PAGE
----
In fact, like the noir bible says, the only time Marlowe gets actual rest is when he’s knocked out by some unseen party, always waking up surrounded by a corpse or two. Mitchum gets conked on the head almost as many times as Ralph Meeker did when he played Mike Hammer in Kiss Me Deadly, a movie which will always hold the record for forced concussions per minute of screen time. Richards plays along with the noir rules as best as he can, Sylvia Miles plays another one of her soused cougars (she was Oscar nominated for practically the same role in Midnight Cowboy), former boxer Jack O’Halloran, a dead ringer for Richard Kiel, is the cartoonish lunk Moose Malloy, who hires Marlowe to find his girlfriend, and Harry Dean Stanton is the corrupt cop who is always ready to nastily banter with Marlowe (“And don’t steal the doorknobs!”). Richards does no winking throughout the film which helps us swallow the clichés we know well; his only major misstep is the casting of Charlotte Rampling as the femme fatale. Rampling is unconventionally beautiful, instead of classically beautiful, suggesting she might not have been appreciated in the 1940s (see Maggie Gyllenhaal in The Dark Knight). She switches between looking down on Marlowe and flirting with him, but she never convinces us that she’d sink to his level. She doesn’t have the malleable sleaze factor going for her; she could play a queen, but not a tramp.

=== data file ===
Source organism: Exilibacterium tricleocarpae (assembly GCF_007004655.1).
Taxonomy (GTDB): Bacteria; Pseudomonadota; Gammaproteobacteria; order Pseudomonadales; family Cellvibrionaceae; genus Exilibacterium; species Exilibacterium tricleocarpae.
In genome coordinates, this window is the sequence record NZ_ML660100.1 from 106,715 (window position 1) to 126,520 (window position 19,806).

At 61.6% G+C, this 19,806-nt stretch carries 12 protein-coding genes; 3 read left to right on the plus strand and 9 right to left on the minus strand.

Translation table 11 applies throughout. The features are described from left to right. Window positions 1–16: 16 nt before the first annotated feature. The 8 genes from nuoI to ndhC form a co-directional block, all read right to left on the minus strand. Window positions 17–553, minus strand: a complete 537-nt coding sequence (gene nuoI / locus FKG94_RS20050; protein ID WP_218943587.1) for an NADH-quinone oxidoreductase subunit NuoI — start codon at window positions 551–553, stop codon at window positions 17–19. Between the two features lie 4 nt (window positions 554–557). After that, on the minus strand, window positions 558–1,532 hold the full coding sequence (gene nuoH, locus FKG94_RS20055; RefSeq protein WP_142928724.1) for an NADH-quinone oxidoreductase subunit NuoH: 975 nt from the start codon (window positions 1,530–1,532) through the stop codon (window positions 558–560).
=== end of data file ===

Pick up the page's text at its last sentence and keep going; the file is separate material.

Rampling’s plot, with her manipulating her much older Judge husband (played by famed noir author Jim Thompson, who wrote The Grifters, The Getaway, and The Killer Inside Me) doesn’t criss-cross very well with Moose Malloy’s, even if it ends up making sense by the final scene. There’s far too much exposition (and “talking killer” scenes) required for the last twenty minutes of Farewell, My Lovely, that it might have been better to steer away from the novel, simplifying the film to just the search for Malloy’s girl, dropping the political conspiracies and drive-by attempts. The seediness of the early scenes where Malloy brings Marlowe to a “colored” bar is what really lends authenticity to the movie, and it’s a shame that the subsequent violence that occurs and the police’s nonchalant reaction to murders of non-whites is mostly dropped. Just because the point is that the simplistic Marlowe is always in over his head, doesn’t mean the movie has to be so convoluted.